Arsenal Premier League title blow emerges after Man City referee verdict given

Manchester City manager, Pep Guardiola
Manchester City manager, Pep Guardiola -Credit:2024 AMA SPORTS PHOTO AGENCY

Manchester City's first penalty in their 5-1 win over Wolves last Saturday should not have stood, an independent panel has concluded.

Key refereeing decisions from each round of Premier League fixtures are reviewed by the Key Match Incident Panel (KMIP), which is made up of three former players or coaches, one Premier League representative and one from the PGMOL.

Looking back on the events of last weekend, the KMIP voted by a 3-2 majority that referee Craig Pawson wrongly awarded a spot-kick for Rayan Ait-Nouri's challenge on Josko Gvardiol. The pair collided inside the area, which appeared to be unintentional, though City were given a penalty to go 1-0 in the game and duly scored.

Explaining why this was the wrong call, the KMIP described the incident as a "coming together due to the normal actions of both players and the challenge is not reckless". All five individuals agreed VAR was correct not to intervene, however.

Two contentious calls in Arsenal's win over Bournemouth were also debated: the penalty awarded to Arsenal for a foul on Kai Havertz and the Cherries' disallowed goal.

Referee David Coote was supported 3-2 in his decision to penalise goalkeeper Mark Travers for bringing down Havertz. Those in support of Havertz argued "feet first, doesn't win the ball and fouls the attacker", with those disagreeing stating "Havertz leaves his leg in the challenge to initiate contact and has time to jump to evade the challenge".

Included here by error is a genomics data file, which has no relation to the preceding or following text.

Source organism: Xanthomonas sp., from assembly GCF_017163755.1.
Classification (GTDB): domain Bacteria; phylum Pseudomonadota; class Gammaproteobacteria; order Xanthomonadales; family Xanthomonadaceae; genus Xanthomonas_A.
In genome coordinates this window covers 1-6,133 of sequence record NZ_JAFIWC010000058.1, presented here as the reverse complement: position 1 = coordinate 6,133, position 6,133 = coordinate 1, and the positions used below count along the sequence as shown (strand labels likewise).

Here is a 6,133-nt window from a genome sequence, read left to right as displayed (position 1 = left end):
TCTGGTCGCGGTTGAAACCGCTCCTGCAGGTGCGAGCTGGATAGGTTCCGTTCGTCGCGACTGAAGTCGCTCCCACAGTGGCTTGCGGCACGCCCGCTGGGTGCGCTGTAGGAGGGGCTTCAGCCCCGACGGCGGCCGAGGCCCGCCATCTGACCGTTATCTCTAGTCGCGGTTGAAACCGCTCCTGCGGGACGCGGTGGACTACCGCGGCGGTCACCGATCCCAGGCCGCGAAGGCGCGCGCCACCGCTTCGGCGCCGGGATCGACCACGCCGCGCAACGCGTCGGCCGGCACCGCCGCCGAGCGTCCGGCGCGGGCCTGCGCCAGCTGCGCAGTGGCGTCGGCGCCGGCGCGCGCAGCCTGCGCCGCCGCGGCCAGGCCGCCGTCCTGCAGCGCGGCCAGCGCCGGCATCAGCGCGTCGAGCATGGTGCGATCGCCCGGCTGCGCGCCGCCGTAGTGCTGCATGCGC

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Coote's verdict that Dominic Solanke fouled David Raya before Antoine Semenyo fired into an empty net was also backed by a score of 3-2 panellists. Those in favour of the call remarked: "The attacker leans into the goalkeeper, briefly hooks round his arm and impacts the goalkeeper"; the two that disagreed countered "the degree of contact does not impact the goalkeeper's ability to continue with his action and clear the ball".

The panel voted 5-0 that VAR was correct not to intervene as it was not a "clear and obvious error" made by Coote.